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Visual novel Steins;Gate 0 launches into the bad timeline

Hacking to the Gate

Even as a semi-frequent consumer of visual novels, there are few that I would recommend almost unreservedly. Steins;Gate would be one of them - a time-travel mystery/thriller that (one character arc aside, which is a bit tone-deaf to contemporary gender issues) contains very little in the way of overbearing anime cliche to wade through. Its sequel, Steins;Gate 0, launched on PC yesterday, continuing the tale of young self-described 'mad scientist' Rintaro Okabe through a potentially doomed timeline.

Rather than pick up after the happiest possible ending of the original Steins;Gate, 0 returns to follow our protagonist through a partially failed branch in the timeline. Not everyone survived this time round, and the predestined World War 3 now seems inevitable. Okabe is also shaken from his less-than-cheerful adventures through time and space in the previous story. Gone is the irrepressible teen wunderkind, his experiences transforming him into a rather sullen and morose university student. Less mad scientist, more sad scientist.

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While time-travel and parallel worlds are still a key focus of the story, the third string added to Steins;Gate 0's repertoire of sci-fi standards is advanced, potentially sentient artificial intelligence, and all the many implications of it. As with the first game, there's a decent amount of interactivity and enough minor and major plot branches to lead to six possible endings, although for the most part you'll just be doing a lot of reading. Steins;Gate, while largely self-contained is also part of Mages' Science Adventure series, which now encompasses five (soon to be six) main VNs, plus several non-canon side-stories.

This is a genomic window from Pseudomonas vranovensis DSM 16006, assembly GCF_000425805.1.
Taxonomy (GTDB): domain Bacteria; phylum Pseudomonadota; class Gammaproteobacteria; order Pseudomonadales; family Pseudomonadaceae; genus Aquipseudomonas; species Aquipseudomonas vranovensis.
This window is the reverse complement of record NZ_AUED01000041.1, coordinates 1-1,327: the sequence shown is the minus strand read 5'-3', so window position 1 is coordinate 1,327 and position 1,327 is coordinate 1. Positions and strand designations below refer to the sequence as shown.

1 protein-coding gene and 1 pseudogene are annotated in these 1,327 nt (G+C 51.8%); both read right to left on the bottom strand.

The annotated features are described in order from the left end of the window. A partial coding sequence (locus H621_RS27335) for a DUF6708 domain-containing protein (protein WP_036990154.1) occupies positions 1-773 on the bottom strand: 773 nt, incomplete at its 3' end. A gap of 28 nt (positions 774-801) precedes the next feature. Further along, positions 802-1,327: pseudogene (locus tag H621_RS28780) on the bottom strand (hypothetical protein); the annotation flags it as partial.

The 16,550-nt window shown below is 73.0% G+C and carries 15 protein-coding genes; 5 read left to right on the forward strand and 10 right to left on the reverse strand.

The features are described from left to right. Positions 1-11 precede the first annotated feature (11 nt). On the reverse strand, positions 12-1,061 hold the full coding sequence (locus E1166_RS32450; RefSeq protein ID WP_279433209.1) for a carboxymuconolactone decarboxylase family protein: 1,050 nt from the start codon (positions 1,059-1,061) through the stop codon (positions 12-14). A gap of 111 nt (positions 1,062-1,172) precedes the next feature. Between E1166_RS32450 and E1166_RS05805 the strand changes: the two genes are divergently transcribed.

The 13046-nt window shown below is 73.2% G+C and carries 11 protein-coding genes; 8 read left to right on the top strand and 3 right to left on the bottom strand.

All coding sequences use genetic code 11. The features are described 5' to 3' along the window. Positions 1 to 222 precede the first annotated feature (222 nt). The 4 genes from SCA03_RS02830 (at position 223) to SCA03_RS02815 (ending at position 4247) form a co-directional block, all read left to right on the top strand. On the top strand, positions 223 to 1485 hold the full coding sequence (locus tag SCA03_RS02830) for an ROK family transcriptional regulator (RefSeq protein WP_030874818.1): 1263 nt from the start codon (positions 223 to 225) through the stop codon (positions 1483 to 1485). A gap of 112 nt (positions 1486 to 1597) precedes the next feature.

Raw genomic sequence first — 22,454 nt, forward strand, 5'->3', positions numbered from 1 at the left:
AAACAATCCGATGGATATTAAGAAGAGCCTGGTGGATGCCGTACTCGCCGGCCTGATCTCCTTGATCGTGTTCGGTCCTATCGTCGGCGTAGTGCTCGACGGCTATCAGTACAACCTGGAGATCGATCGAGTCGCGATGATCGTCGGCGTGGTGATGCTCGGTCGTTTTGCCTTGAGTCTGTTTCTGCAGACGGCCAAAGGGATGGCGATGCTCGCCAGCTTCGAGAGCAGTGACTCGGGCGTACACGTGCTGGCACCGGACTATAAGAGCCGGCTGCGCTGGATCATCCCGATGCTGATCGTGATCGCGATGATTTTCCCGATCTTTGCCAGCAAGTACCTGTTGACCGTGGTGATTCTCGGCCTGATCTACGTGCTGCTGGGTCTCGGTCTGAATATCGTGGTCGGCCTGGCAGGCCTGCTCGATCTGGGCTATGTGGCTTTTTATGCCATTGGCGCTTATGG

For those of you who aren't feeling up to a lengthy read, the anime adaptation of Steins;Gate 0 recently started airing on Crunchyroll. While I've not had a chance to look at it myself, the original Steins;Gate adaptation (sadly unavailable in the UK) was surprisingly solid, if perhaps a little too heavily abridged in places. A remastered version of the original Steins;Gate is also due out some time this year, featuring art, audio and video from the animated version in place of the original materials, plus several newly translated extra stories.

Steins;Gate 0 is out now via Steam for £27.79/30€/$35, or can be bought in a (slightly discounted) bundle with the original.

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Dominic Tarason